Hoover Twin

3142 Lorna Road,
Hoover, AL 35216-5421

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Built by ABC Southeastern Theaters the Hoover Twin opened on December 21, 1977 with “The Gauntlet”. Two days later, side two opened with “The Worlds Greatest Lover”.

In the fall of 1978 ABC, which also operated the Alabama Theatre and Ritz Theatre in downtown as well as the Roebuck Theatre and Bessemer Twin Theatre along Birmingham’s northern arc, sold its theater interests to Plitt Theaters. In 1980, Plitt sold its Birmingham locations to Cobb Theaters. This left Cobb, which years before had bought out the Waters chain as well as the stand alone Capri Theatre and Midfield Theatre, was now in control of the Birmingham theater market save for a few independent drive-ins. It would be interesting to read the story of how this passed the anti-trust smell test.

In 1983, Cobb Theatres opened the Hoover Square 6 just down Highway 31 and closed this location. For years the building was home to a church and is now serving as the HQ for the Hoover Police Department.

Contributed by Stan Malone

Recent comments (view all 1 comments)

StanMalone on March 8, 2017 at 3:52 pm

From 1968 until 1977, ABC built the best theaters of any company in this region. Their Ultravision locations were the best movie going experiences to be had, at least until they started twinning them. In the mid 70’s they started building very nice twins with three section seating, big screens and that amazing new Dolby sound system which gave you the pleasure of stereo sound without the hassle of a magnetic print. Three identical examples of this were the Columbia in Augusta, Ga., the Stonemont in Atlanta, and the Eastmont in Montgomery. All three, which have pages on CT, opened in the summer of 1976.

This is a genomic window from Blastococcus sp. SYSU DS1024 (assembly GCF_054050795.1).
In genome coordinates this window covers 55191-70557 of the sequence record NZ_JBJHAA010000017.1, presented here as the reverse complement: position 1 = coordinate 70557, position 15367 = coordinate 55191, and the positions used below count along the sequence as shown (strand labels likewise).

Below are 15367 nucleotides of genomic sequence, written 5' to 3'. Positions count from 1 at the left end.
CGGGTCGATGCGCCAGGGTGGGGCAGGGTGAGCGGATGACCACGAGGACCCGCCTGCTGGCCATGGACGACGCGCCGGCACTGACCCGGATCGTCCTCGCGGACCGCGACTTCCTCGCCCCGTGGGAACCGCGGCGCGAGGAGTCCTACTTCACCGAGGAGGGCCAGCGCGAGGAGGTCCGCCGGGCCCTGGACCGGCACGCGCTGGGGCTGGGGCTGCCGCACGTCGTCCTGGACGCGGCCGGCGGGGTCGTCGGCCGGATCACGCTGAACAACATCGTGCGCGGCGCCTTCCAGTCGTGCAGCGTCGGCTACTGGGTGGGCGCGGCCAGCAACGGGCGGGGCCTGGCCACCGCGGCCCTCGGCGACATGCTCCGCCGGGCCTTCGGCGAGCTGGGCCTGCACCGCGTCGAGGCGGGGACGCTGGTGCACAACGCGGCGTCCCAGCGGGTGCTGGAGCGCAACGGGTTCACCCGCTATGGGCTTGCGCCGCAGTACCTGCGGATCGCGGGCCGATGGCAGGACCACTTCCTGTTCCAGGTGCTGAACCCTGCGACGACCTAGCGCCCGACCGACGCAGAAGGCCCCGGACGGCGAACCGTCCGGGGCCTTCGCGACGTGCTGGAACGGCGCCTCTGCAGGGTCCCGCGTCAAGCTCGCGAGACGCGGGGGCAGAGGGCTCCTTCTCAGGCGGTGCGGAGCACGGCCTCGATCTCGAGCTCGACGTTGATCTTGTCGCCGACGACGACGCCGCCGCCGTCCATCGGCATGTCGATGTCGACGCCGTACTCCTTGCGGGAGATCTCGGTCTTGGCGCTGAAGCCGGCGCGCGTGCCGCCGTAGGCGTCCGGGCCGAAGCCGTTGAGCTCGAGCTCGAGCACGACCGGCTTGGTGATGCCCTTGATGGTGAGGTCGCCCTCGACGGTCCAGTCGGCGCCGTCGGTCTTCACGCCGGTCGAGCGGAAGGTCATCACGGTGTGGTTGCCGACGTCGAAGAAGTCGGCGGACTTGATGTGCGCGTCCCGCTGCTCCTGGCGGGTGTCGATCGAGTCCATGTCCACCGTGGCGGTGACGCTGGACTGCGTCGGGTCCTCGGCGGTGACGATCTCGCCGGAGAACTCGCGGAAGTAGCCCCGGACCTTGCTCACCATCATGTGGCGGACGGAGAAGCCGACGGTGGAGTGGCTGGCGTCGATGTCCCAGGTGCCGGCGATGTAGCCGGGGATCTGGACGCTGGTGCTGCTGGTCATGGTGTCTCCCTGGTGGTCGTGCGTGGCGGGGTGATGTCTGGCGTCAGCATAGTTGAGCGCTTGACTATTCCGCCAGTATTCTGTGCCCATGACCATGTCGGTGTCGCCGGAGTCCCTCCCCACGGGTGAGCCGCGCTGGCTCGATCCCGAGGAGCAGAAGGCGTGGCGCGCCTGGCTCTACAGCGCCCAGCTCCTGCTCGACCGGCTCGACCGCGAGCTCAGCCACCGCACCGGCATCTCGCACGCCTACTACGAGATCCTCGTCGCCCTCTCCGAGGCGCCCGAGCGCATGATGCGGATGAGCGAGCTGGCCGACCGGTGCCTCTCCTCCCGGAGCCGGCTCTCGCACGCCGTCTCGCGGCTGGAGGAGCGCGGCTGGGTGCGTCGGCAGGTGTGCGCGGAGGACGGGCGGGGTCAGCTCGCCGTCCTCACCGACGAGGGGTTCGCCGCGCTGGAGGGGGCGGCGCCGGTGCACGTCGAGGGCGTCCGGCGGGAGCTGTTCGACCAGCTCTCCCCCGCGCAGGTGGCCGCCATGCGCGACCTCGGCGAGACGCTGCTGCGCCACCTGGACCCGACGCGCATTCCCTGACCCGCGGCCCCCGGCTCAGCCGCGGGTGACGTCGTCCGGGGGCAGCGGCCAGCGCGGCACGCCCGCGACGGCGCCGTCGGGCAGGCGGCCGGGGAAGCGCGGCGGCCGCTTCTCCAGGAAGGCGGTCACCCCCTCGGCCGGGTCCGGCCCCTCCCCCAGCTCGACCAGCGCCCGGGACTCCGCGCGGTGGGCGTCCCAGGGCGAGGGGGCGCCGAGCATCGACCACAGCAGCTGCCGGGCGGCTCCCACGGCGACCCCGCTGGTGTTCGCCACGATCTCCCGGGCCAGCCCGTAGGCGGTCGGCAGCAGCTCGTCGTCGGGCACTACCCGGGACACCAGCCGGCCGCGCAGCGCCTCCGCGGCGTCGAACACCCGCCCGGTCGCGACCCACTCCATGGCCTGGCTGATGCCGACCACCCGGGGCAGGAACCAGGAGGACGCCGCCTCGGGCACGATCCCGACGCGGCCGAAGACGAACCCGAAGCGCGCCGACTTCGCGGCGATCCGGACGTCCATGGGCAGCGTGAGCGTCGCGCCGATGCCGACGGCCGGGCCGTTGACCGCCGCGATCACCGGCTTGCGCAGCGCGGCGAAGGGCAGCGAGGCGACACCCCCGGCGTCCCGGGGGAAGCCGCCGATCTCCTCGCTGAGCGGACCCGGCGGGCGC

This location, which opened 18 months later was slightly smaller with only 350 seats per house instead of 500, but it was still nicely designed. It’s location in this fast growing, affluent suburb of Birmingham was excellent since all of the other first run locations were either downtown or in the northern arc from Eastwood Mall around to Bessemer. Cobb’s Homewood 4 (later 6) located in the old Brunswick Lanes and the Cobb Vestavia single screen were mostly second run.

However, the days when a twin was a viable business model were fast coming to a close. In 1982, Consolidated Theaters opened a six (later taken over by Carmike and expanded to 10) one block south at the intersection of Lorna Road and Rocky Ridge, and the next summer Cobb opened its Hoover 6 and probably closed this twin the same day.

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